Man wonders if PMS is real, hormonal women everywhere flip cars in rage
A new article in Slate shows what happens when you take studies about women’s biology and then interpret them, bro-style. In his article titled, “Is PMS Real? Or is it just a figure of our menstruation-fearing culture,” writer Frank Bures takes a thorough look at the history of PMS and concludes that “if it’s a syndrome, it’s almost certainly a cultural one.”
You see, according to Bures, the fact that women in some parts of the world don’t get diagnosed with PMS is evidence that it’s a “social construction” of cultures that view menstruation as something negative and, therefore, to blame for any bad feelings women have. He cites various studies that support his view: for example, in one study, women who were told that they were premenstrual when they actually weren’t experienced more PMS symptoms than those who actually were premenstrual but were told they weren’t. I believe the name of that study is, “I Didn’t Have Time To Think Of A Name For This Study Because I Was Being Ruthlessly Kicked Square In The Nads.”
In fact, Bures argues that PMS doesn’t exist in cultures where menstruation is prized, like on the island of Wogeo, Papua, New Guinea, where men fillet their penises in the ocean so they can menstruate, too. Of course, the people of Wogeo also believe that illness is the result of sorcery, trespassing, or “failing to incise one’s penis recently,” so I’m going to go ahead and stick with my OB/GYN for medical advice. Good example, though.
But don’t get all offended, ladies. Bures isn’t saying we’re crazy, what he’s saying is that “just because something is a social construction does not mean we [we, Frank?] don’t experience it—it simply means that our ‘real’ physiological symptoms can have roots in our mind as well as our body.” Oh, okay. That seems fine, then. I feel super supported when the word “real” is put in quotes.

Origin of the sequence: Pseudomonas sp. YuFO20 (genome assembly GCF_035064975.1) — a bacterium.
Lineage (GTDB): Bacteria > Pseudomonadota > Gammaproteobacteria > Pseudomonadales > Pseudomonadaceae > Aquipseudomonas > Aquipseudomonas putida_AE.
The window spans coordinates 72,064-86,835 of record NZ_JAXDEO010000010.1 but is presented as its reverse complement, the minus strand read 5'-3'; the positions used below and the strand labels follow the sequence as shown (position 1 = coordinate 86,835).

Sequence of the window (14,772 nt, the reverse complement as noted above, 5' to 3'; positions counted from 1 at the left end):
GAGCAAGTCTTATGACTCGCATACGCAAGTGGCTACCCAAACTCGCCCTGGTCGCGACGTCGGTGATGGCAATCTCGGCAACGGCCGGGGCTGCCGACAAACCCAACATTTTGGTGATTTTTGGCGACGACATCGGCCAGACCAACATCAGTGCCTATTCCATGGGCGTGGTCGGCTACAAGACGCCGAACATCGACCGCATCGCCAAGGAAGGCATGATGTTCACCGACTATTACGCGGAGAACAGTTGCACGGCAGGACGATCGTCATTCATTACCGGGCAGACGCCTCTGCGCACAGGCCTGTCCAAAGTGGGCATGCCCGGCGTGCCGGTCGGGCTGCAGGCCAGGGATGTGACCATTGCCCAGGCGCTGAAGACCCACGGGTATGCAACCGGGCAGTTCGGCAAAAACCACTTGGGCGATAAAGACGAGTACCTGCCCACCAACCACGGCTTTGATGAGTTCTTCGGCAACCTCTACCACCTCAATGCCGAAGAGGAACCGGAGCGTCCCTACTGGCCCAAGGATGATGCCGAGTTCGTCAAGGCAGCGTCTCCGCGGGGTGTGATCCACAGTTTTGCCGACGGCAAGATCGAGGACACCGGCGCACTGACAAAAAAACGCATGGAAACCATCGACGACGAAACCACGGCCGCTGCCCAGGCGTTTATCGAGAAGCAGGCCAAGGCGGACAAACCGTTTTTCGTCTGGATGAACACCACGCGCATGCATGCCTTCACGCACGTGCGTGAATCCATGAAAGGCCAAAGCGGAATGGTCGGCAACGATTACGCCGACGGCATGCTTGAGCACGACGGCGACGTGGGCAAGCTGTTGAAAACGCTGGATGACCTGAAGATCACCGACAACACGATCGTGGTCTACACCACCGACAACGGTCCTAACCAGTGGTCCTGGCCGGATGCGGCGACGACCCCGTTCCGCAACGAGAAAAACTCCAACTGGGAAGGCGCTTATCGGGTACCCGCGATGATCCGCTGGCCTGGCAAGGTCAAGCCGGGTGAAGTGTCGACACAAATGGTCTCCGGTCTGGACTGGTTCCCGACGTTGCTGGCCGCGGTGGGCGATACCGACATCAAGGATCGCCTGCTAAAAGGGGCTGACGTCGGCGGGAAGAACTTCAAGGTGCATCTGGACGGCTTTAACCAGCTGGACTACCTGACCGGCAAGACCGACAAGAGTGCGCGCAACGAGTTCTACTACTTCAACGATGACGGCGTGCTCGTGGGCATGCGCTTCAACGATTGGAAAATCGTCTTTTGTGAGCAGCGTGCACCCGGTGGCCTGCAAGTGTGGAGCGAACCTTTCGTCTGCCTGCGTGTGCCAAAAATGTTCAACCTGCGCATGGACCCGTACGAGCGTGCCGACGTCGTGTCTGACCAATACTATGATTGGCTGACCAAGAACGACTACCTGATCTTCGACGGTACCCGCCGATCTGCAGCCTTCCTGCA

Bures says that our current belief in PMS is based on that old sexist idea of “hysteria,” which is a condition women used to be diagnosed with when they got lippy. “Hysteria” means “wandering uterus,” because it was thought that uteruses would wander around women’s bodies making snacks and stuff and then getting lodged in the wrong place, causing one hell of a bad mood. The cure, of course, was intercourse, which Bures says, “supposedly worked.” But “hysteria” is an outdated notion that has long been proven wrong. “Today,” writes Bures, “hysteria is never diagnosed, except by unwise husbands.”
Ha! You schmuck.
Bures believes that PMS symptoms are a matter of suggestion, as when it was first named in 1954 by a British doctor named Katherina Dalton. Once PMS became something that was diagnosable, so did the number of symptoms, which are helpfully listed in the article to include: lack of physical coordination, multiple sclerosis, arguments with friends and family, increased connection to nature and other women, and decreased efficiency. “Estimates of the number of women afflicted,” writes Bures, “ranged from 5 percent to 95 percent.” We see your sarcasm in using the word “afflicted” and we raise it by a “go f**k yourself.”
Here are the facts. According to the Office of Women, U.S. Department of Health and Human Services, PMS is not just real, but as much as 85% of women experience at least one symptom. Don’t trust the government? Well, grab your tin foil cap and head on over to the Mayo Clinic’s site, where they will say the same thing. And if all else fails, ask Bures’s wife who, as he writes at the beginning of the article, responded to his doubts about her PMS with “an icy silence.”
Girl, come sit by me. I’ve got some Midol, a whole mess of Project Runway recorded on the Tivo, and some Men’s Rights sites bookmarked so we can have a wee giggle.